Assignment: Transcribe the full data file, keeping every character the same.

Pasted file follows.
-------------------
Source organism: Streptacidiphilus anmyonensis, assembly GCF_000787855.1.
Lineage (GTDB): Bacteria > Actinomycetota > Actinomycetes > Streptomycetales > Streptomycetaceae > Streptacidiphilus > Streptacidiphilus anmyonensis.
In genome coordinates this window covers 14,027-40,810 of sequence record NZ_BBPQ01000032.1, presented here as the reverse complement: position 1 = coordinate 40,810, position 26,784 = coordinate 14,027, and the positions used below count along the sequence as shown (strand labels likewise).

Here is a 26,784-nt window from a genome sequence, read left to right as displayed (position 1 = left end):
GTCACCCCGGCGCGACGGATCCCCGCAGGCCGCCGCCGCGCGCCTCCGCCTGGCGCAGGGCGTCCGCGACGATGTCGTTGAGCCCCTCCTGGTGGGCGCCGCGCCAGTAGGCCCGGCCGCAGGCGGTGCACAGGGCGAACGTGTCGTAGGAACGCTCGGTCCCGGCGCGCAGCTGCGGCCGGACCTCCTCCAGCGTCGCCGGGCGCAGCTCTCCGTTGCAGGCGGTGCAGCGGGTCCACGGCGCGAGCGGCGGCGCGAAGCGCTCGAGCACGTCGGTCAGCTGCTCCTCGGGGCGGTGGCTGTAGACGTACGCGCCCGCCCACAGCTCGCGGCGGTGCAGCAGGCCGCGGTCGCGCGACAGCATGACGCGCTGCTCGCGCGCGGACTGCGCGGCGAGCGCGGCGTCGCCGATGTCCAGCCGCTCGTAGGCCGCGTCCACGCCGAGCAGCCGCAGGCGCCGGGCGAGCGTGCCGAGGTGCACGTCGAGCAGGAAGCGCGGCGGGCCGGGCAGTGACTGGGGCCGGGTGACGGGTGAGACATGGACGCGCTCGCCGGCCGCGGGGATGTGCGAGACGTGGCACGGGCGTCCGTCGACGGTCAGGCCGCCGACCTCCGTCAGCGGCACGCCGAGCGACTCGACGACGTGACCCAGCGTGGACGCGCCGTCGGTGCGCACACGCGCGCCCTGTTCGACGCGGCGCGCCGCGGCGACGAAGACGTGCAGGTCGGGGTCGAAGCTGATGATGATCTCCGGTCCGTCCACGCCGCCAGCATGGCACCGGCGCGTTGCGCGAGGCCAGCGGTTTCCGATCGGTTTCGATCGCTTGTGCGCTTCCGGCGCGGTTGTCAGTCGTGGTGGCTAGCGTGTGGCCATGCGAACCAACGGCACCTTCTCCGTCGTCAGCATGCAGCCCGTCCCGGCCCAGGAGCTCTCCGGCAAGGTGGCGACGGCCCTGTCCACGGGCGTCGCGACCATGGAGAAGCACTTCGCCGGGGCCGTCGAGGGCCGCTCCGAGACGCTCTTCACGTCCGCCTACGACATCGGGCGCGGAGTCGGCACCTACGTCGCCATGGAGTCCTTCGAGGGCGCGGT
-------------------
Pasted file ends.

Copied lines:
Source organism: Streptacidiphilus anmyonensis, assembly GCF_000787855.1.
Lineage (GTDB): Bacteria > Actinomycetota > Actinomycetes > Streptomycetales > Streptomycetaceae > Streptacidiphilus > Streptacidiphilus anmyonensis.
In genome coordinates this window covers 14,027-40,810 of sequence record NZ_BBPQ01000032.1, presented here as the reverse complement: position 1 = coordinate 40,810, position 26,784 = coordinate 14,027, and the positions used below count along the sequence as shown (strand labels likewise).

Here is a 26,784-nt window from a genome sequence, read left to right as displayed (position 1 = left end):
GTCACCCCGGCGCGACGGATCCCCGCAGGCCGCCGCCGCGCGCCTCCGCCTGGCGCAGGGCGTCCGCGACGATGTCGTTGAGCCCCTCCTGGTGGGCGCCGCGCCAGTAGGCCCGGCCGCAGGCGGTGCACAGGGCGAACGTGTCGTAGGAACGCTCGGTCCCGGCGCGCAGCTGCGGCCGGACCTCCTCCAGCGTCGCCGGGCGCAGCTCTCCGTTGCAGGCGGTGCAGCGGGTCCACGGCGCGAGCGGCGGCGCGAAGCGCTCGAGCACGTCGGTCAGCTGCTCCTCGGGGCGGTGGCTGTAGACGTACGCGCCCGCCCACAGCTCGCGGCGGTGCAGCAGGCCGCGGTCGCGCGACAGCATGACGCGCTGCTCGCGCGCGGACTGCGCGGCGAGCGCGGCGTCGCCGATGTCCAGCCGCTCGTAGGCCGCGTCCACGCCGAGCAGCCGCAGGCGCCGGGCGAGCGTGCCGAGGTGCACGTCGAGCAGGAAGCGCGGCGGGCCGGGCAGTGACTGGGGCCGGGTGACGGGTGAGACATGGACGCGCTCGCCGGCCGCGGGGATGTGCGAGACGTGGCACGGGCGTCCGTCGACGGTCAGGCCGCCGACCTCCGTCAGCGGCACGCCGAGCGACTCGACGACGTGACCCAGCGTGGACGCGCCGTCGGTGCGCACACGCGCGCCCTGTTCGACGCGGCGCGCCGCGGCGACGAAGACGTGCAGGTCGGGGTCGAAGCTGATGATGATCTCCGGTCCGTCCACGCCGCCAGCATGGCACCGGCGCGTTGCGCGAGGCCAGCGGTTTCCGATCGGTTTCGATCGCTTGTGCGCTTCCGGCGCGGTTGTCAGTCGTGGTGGCTAGCGTGTGGCCATGCGAACCAACGGCACCTTCTCCGTCGTCAGCATGCAGCCCGTCCCGGCCCAGGAGCTCTCCGGCAAGGTGGCGACGGCCCTGTCCACGGGCGTCGCGACCATGGAGAAGCACTTCGCCGGGGCCGTCGAGGGCCGCTCCGAGACGCTCTTCACGTCCGCCTACGACATCGGGCGCGGAGTCGGCACCTACGTCGCCATGGAGTCCTTCGAGGGCGCGGT